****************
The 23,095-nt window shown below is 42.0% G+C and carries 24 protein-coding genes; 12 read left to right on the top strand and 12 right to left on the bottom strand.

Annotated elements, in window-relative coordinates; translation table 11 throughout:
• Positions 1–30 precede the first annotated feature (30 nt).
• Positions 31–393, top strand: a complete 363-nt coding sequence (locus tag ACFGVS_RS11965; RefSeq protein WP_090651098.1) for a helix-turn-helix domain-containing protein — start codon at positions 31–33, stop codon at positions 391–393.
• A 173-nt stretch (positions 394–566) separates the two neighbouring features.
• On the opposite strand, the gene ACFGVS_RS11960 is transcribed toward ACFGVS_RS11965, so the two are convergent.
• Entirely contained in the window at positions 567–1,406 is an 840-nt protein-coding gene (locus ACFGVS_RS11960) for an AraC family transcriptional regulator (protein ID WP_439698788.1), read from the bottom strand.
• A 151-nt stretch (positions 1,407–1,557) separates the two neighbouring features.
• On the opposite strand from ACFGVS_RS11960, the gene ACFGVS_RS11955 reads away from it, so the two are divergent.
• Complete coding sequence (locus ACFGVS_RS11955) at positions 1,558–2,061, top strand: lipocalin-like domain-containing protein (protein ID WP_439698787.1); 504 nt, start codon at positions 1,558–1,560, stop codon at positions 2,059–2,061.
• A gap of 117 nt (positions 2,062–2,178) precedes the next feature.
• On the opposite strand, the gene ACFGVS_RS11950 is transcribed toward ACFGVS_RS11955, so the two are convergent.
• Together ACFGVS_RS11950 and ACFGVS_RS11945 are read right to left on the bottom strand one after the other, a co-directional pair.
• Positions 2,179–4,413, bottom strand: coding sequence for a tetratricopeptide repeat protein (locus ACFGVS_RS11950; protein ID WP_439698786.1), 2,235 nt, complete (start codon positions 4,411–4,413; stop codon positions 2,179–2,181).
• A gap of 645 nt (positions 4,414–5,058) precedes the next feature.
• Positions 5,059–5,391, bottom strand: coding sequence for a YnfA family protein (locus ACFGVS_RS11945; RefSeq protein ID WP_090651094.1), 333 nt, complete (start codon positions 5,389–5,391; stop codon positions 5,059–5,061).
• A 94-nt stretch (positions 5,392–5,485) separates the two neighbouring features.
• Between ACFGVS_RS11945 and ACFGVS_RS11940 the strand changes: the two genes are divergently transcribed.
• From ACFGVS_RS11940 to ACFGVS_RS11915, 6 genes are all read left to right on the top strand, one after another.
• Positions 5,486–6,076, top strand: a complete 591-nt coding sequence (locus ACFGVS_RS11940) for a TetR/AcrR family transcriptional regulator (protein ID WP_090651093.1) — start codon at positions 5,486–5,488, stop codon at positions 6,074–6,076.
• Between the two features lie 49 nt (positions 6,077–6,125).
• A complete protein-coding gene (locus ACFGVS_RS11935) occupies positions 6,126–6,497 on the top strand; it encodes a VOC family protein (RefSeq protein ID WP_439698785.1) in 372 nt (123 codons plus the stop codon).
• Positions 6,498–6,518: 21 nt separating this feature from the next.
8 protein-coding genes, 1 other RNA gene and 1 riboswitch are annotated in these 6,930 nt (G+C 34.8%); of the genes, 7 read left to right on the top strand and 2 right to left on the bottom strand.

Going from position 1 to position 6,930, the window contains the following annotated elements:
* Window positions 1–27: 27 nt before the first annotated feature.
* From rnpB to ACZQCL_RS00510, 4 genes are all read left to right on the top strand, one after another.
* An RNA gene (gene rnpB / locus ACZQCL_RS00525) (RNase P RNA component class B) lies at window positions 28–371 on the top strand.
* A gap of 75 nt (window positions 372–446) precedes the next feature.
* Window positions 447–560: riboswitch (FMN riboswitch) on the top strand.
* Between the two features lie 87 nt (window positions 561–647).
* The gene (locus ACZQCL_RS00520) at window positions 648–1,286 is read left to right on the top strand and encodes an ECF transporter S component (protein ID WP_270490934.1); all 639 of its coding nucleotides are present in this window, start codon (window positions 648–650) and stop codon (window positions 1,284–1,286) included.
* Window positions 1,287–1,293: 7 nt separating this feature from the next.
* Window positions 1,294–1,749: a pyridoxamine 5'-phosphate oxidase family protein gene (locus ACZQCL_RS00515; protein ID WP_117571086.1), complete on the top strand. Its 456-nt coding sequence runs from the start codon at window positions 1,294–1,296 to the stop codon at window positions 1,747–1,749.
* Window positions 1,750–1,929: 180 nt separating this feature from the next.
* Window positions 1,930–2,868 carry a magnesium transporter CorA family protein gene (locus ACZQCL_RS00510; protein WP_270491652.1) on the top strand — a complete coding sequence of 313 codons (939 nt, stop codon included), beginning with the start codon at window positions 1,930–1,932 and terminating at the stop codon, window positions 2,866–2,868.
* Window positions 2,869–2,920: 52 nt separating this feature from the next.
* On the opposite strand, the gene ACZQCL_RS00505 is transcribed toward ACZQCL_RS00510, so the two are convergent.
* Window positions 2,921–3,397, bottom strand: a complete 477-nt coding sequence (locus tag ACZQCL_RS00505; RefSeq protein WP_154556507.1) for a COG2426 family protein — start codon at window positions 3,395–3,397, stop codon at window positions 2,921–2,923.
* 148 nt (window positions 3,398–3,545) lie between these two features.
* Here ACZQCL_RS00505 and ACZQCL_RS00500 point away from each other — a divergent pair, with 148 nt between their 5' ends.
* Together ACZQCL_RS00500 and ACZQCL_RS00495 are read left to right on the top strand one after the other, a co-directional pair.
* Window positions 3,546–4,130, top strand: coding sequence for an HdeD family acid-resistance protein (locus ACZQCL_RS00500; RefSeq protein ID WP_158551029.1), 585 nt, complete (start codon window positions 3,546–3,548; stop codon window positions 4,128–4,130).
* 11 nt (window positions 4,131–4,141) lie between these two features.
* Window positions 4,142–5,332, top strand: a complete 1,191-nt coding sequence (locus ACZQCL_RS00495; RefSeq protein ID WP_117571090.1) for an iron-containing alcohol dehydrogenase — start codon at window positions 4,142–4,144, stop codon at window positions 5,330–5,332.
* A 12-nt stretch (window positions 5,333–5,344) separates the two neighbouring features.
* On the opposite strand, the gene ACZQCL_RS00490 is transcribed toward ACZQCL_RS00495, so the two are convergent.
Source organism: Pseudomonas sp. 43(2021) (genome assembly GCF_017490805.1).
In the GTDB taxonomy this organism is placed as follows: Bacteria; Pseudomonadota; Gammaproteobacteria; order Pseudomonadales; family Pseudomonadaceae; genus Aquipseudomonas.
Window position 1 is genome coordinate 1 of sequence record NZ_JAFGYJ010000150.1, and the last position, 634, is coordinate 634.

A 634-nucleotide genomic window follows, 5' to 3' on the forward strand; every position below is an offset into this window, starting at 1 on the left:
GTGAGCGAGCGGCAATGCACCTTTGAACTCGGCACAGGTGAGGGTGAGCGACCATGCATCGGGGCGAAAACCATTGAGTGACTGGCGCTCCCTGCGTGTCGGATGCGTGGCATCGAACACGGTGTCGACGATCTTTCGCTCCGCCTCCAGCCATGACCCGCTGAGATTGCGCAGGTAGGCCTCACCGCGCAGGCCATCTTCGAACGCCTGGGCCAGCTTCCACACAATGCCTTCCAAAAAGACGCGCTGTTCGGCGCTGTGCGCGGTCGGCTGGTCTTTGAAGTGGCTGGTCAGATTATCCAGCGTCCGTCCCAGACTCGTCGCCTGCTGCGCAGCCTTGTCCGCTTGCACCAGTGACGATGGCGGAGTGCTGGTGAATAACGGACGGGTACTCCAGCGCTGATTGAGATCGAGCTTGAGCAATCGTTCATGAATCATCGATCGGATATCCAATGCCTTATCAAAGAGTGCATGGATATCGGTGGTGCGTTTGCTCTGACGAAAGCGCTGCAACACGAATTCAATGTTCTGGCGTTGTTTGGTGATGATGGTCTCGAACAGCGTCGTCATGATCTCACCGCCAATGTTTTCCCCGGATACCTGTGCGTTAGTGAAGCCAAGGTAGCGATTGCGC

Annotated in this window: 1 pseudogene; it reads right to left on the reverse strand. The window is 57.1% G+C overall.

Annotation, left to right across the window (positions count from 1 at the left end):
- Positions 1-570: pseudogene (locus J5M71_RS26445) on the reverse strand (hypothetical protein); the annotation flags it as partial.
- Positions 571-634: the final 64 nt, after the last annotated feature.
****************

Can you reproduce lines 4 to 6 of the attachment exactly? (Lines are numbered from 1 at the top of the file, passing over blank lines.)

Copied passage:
• Positions 31–393, top strand: a complete 363-nt coding sequence (locus tag ACFGVS_RS11965; RefSeq protein WP_090651098.1) for a helix-turn-helix domain-containing protein — start codon at positions 31–33, stop codon at positions 391–393.
• A 173-nt stretch (positions 394–566) separates the two neighbouring features.
• On the opposite strand, the gene ACFGVS_RS11960 is transcribed toward ACFGVS_RS11965, so the two are convergent.